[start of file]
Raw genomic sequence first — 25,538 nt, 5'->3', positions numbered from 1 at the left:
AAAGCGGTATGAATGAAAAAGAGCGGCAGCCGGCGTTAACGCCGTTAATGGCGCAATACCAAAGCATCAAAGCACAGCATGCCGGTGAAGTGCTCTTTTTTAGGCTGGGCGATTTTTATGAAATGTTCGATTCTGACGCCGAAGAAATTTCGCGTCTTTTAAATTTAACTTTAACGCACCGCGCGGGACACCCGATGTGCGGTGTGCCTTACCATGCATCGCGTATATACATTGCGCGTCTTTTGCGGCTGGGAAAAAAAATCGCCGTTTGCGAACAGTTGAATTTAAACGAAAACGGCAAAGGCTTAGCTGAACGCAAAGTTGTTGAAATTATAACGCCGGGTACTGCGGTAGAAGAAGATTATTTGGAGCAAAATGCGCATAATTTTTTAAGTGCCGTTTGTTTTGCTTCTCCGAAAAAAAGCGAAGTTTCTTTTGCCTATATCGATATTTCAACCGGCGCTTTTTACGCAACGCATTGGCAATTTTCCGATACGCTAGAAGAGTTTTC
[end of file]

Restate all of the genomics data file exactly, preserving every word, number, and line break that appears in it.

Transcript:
Raw genomic sequence first — 25,538 nt, 5'->3', positions numbered from 1 at the left:
AAAGCGGTATGAATGAAAAAGAGCGGCAGCCGGCGTTAACGCCGTTAATGGCGCAATACCAAAGCATCAAAGCACAGCATGCCGGTGAAGTGCTCTTTTTTAGGCTGGGCGATTTTTATGAAATGTTCGATTCTGACGCCGAAGAAATTTCGCGTCTTTTAAATTTAACTTTAACGCACCGCGCGGGACACCCGATGTGCGGTGTGCCTTACCATGCATCGCGTATATACATTGCGCGTCTTTTGCGGCTGGGAAAAAAAATCGCCGTTTGCGAACAGTTGAATTTAAACGAAAACGGCAAAGGCTTAGCTGAACGCAAAGTTGTTGAAATTATAACGCCGGGTACTGCGGTAGAAGAAGATTATTTGGAGCAAAATGCGCATAATTTTTTAAGTGCCGTTTGTTTTGCTTCTCCGAAAAAAAGCGAAGTTTCTTTTGCCTATATCGATATTTCAACCGGCGCTTTTTACGCAACGCATTGGCAATTTTCCGATACGCTAGAAGAGTTTTC